For dividend investors, one of the biggest stories of 2015 has been the continued decline in Prospect Capital Corporation (NASDAQ:PSEC). The stock is trading 30% below its 52-week high and has fallen more than 10% since the end of April. Most of this bearish momentum has been generated by the uncertainty associated with Prospect’s decision to cut its dividend from $0.111 cents per share to $0.08333 cents per share. But many of the negative headlines that have come as a result of these declines have been unwarranted, as heightened share buying and plans to complete spin-offs in key areas of its business make it more than likely that the sell-off in PSEC has reached its exhaustion point.
If this turns out to be true, the combined effect of potential capital appreciation and elevated dividend yields could easily generate returns upwards of 40%. Projections like this might seem unrealistic. But when we view the stock in terms of its massive NAV discount and it’s market-leading dividend, these projections actually start to look a bit conservative if investors are willing to ride out this period of volatility.
Over the last few weeks, many pundits have mistakenly identified Prospect’s weak stock performance as weakness in the company’s strategic approach. To be sure, last year’s decision to reduce dividend payouts did spook investors. But it should be understood that this was a necessary reduction enacted to reduce portfolio risk and protect against the possibility of lower investment income.
When we look at the latest earnings report, it appears Prospect made the right choice: Q1 earnings came in at $0.24 per share in NII, which was enough to cover its substantial 13% dividend. There was a minor decline in NAV ($0.05), but the company still managed to post quarterly returns of 7.7% for the period. Clearly, there is underlying stability here. But if we were to look at the stock performance itself, it might be easy to draw a completely different conclusion about the company.
With all of the recent declines, PSEC now trades at a book value discount of roughly 26%. This should be viewed as extreme and excessively cheap given the fact that most business development companies trade at NAV discounts of around 5-6%. With this in mind, it is helpful to view PSEC in terms of its comparative performance in the space. In the chart below, we can see that Prospect Capital has constantly outperformed its competitor business development companies in each of the last five years:
With the recent moves, it might look as though these trends might be changing. When stocks are trading at a significant discount to NAV, it is usually an indication that investors are skeptical of the company’s strategic approach or are even questioning the actual book value of its assets. But it is important to remember that PSEC has consistently managed to close its NAV discount after periods of heightened volatility.
Consider the chart below, which shows historical returns in PSEC after NAV discounts have reached extreme levels:
If nothing else, this chart shows Prospect’s consistent ability to bounce back after periods of elevated selling in the market. It should be noted that the large gains posted the last time PSEC traded at a 30% NAV discount were aided by the 2009 bull rally — and these types of gains are unlikely given the fact that the broader stock market is now trading near record highs.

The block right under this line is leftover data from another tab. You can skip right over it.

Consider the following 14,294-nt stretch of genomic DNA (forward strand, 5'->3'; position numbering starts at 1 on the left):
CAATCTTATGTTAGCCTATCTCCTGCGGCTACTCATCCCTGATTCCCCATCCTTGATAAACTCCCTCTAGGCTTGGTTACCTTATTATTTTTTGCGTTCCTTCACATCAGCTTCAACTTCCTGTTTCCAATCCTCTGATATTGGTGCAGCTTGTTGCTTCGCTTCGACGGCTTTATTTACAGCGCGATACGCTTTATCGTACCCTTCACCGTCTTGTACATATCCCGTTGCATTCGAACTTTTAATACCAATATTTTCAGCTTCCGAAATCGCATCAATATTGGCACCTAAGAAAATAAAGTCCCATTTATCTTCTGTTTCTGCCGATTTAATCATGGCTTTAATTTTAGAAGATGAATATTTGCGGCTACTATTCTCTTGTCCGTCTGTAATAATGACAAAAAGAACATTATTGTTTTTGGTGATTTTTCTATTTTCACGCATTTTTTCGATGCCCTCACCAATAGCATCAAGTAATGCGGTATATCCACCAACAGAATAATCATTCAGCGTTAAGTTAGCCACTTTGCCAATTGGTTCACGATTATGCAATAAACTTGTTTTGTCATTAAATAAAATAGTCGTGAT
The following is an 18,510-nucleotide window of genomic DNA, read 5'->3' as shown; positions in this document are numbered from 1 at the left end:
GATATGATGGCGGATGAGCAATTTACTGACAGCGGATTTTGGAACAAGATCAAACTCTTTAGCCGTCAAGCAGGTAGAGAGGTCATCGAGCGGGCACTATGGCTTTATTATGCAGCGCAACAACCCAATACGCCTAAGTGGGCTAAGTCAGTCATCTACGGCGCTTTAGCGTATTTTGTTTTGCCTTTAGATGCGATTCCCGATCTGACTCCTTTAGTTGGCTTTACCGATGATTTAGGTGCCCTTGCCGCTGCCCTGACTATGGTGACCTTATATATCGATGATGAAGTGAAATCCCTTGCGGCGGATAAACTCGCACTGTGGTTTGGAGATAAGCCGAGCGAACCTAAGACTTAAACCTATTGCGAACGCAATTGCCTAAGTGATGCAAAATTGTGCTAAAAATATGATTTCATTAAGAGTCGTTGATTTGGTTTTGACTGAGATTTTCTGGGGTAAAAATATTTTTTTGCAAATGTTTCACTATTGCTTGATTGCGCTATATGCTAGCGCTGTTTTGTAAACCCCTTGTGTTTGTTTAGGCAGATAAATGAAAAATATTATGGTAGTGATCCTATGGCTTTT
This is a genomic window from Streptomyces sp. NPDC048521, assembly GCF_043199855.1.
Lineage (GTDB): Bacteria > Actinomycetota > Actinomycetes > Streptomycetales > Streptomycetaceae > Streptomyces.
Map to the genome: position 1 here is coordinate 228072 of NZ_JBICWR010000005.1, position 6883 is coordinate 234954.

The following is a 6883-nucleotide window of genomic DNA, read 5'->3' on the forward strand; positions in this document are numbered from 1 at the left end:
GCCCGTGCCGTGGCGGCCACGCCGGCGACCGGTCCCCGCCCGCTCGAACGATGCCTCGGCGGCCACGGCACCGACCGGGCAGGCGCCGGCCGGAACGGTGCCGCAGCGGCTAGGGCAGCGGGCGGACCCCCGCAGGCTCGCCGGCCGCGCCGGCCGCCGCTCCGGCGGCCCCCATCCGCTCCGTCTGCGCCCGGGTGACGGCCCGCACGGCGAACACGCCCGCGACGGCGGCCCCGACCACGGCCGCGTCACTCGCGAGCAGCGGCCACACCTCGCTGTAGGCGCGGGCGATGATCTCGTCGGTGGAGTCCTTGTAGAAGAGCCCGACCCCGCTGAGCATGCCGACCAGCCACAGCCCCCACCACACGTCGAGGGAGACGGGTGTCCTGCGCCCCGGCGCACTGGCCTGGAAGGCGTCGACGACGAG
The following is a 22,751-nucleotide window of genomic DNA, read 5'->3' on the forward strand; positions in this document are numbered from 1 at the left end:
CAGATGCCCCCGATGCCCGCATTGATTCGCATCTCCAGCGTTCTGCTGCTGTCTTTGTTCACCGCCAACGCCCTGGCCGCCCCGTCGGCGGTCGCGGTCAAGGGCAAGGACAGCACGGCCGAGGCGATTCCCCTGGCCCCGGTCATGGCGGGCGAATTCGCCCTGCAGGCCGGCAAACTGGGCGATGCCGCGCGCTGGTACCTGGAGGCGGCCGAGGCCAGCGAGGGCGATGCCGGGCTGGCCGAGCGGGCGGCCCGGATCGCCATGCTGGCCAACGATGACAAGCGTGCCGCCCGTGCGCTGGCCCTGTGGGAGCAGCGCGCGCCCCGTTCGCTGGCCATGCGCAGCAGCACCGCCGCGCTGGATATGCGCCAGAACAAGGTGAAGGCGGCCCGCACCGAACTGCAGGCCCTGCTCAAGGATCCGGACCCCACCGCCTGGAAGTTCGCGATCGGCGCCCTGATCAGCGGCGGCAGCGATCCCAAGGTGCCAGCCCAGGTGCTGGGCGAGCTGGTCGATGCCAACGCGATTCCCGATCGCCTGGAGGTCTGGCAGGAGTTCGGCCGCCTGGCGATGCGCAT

But when we look at underlying strategic factors like Prospect’s plans to divest some of its pure-play businesses (certain real estate operations and CLOs), it is clear that there is strong potential for revenue growth going forward. Prospect is working off of the assumption that these businesses will command a higher multiple in environments outside of the BDC structure. So these moves should provide a nice tailwind for PSEC once its plans are finished.
Recently, some have argued that the potential for higher interest rates will damage the outlook for PSEC later this year. But factors like this are more of an issue for entities like mREITS, which take out short-term loans to fund longer-term loans. Performance potential in PSEC is more closely tied to credit risk than it is to interest rate risk, and the increased likelihood of higher interest rates suggests that the economy itself is growing. This growth is a positive for the companies in the PSEC portfolio, so concerns in these areas have created another false reason to sell the stock.
The management team at PSEC is well aware of these factors and this could, in part, explain why we have seen elevated share buying in the stock. The chart above shows the comparative value of share buying in the five largest publicly-traded BDCs. Activity in PSEC is nearly three-times what is seen in the second place position at Fifth Street Finance Corp. (NASDAQ:FSC).
Clearly, senior management at Prospect is not showing the same level of concern as the rest of the market with respect to the falling stock price. For value investors, all of this points to excellent long-term opportunity given the protectively massive book value discount, elevated dividend yield (13%), and proactive managerial strategy at the company. Potential negatives could be seen if non-performing loans start to increase or if further de-risking leads to more dividend cuts. But with the relative strength we have seen in recent earnings numbers, the current dividend looks safe for at least the next year. So, if you are an investor that is willing to look past the negative headlines and position for a longer-term outlook, PSEC still holds its place as one of the best dividend plays in the market.